Financial own goals: five mistakes elite sports stars typically make

At a glance

  • Elite sports stars often earn huge sums that can set them up for life. However, it’s important to make good decisions early on. It’s not uncommon for successful athletes to make mistakes with their money that lead to financial ruin after their playing days are over.
  • Common mistakes such as making poor investment decisions or becoming embroiled in tax-avoidance or tax-limiting schemes can lead to severe financial penalties, not to mention unwanted media attention.
  • Overspending while money is flowing in and failing to plan beyond the end of a career are also common traps. Working with an expert wealth manager can ensure elite athletes make the best decisions for themselves and their families, now and in the future.

There are countless examples of elite sports stars running into money troubles during or after their short careers. But athletes can avoid such ignominy with the help of financial coaching.

When talented men and women approach the pinnacle of their chosen discipline only to tumble in disgrace due to addiction, bankruptcy, tax evasion and so on, it generates global headlines.

Although in the past five years, many sporting bodies have taken action to better educate athletes, partly due to increasing Environmental, Social and Governance (ESG) pressures, there are still common pitfalls that can be sidestepped with the right advice.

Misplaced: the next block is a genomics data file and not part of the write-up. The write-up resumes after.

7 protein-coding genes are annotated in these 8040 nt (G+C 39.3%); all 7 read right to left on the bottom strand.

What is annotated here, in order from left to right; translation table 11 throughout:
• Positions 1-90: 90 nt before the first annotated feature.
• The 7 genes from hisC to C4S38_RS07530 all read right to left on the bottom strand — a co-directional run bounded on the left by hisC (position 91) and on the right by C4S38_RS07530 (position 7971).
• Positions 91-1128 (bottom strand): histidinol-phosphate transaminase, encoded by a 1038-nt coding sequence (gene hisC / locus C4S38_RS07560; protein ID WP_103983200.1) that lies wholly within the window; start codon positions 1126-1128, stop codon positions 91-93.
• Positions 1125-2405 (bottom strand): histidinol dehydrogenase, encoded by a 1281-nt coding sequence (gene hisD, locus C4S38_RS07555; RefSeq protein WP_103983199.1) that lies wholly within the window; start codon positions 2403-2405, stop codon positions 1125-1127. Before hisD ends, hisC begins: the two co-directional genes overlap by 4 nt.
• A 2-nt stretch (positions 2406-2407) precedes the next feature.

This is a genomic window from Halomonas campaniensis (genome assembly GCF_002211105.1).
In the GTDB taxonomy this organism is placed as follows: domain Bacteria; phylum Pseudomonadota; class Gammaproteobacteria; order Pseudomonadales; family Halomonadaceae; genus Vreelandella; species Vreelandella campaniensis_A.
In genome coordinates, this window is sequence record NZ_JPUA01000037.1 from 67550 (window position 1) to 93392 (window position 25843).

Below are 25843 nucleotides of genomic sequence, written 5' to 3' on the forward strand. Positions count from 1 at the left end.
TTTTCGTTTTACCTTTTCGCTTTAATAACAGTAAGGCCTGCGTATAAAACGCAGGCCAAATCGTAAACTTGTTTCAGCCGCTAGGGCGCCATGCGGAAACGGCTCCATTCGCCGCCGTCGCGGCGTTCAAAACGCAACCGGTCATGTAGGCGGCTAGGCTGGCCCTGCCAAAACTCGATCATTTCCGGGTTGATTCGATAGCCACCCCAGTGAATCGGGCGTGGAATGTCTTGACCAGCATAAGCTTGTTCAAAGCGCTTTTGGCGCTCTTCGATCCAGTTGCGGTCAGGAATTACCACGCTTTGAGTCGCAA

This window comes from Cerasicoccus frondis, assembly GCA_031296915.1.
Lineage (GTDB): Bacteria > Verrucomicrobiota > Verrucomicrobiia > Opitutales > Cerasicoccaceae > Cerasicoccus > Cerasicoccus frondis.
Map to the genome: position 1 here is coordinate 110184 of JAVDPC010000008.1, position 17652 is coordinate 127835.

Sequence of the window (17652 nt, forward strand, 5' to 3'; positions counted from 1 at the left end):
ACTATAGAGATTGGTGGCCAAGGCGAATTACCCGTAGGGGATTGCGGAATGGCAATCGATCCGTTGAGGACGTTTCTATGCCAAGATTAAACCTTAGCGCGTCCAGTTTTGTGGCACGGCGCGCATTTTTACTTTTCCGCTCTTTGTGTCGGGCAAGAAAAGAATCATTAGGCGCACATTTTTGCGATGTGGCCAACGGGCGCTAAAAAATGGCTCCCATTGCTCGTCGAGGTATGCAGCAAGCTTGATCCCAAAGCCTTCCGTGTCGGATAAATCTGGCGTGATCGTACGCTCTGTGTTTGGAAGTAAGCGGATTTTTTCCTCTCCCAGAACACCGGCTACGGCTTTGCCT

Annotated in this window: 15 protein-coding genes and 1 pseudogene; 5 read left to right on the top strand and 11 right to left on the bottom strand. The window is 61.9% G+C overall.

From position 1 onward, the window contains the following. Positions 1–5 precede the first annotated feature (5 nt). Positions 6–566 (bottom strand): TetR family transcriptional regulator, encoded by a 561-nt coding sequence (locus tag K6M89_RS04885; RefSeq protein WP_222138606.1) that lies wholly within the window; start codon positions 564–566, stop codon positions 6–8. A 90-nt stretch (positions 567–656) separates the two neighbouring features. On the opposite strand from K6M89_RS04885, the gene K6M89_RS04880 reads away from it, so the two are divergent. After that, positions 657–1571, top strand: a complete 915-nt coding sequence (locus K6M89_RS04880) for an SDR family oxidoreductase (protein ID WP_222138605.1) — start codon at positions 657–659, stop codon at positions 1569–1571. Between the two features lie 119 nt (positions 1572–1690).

Here are the five mistakes elite sports stars typically make with their money, in my experience.

1. Overspending

Sports stars often come from modest backgrounds and are therefore not necessarily accustomed to being in moneyed environments. So when they start earning well – in their early 20s, perhaps – friends and family may ask for financial support.

Then there’s the matter of lifestyle creep. Those starting their short-but-lucrative careers might wish to emulate the lifestyles of older teammates. It’s hard not to be sucked into the flash culture. They want to show off their wealth, but a combination of ignorance and arrogance risks making them targets for bad actors. There is also an element of “easy come, easy go”. If money is simple to earn, runs the skewed logic, then it becomes easier to spend.

In addition, many young athletes can struggle to while away the hours between training and competition. That boredom can tempt them to buy material possessions that make them feel good. It can also lead to them craving the adrenaline buzz of competition and some turn to gambling.

2. Failing to diversify investments

Particularly in team sports, athletes tend to copy others – they dress the same, go to the same restaurants and bars, and even holiday in the same places. There is also usually a herd mentality when it comes to investments. Or rather, there is a worrying absence of informed decision-making.

For instance, if they don’t engage with financial professionals but get caught up in dressing-room chatter and trust their teammates, they might be stung in a property deal that runs sour. Unfortunately, this scenario can happen quite often. Because there are fewer money-laundering checks in the property industry, fraud is more prevalent, and sportspeople, who desire tangible assets, are vulnerable. New cars, which lose value as they’re driven away from the forecourt, are another example of poor investments (unless they really know what they’re doing).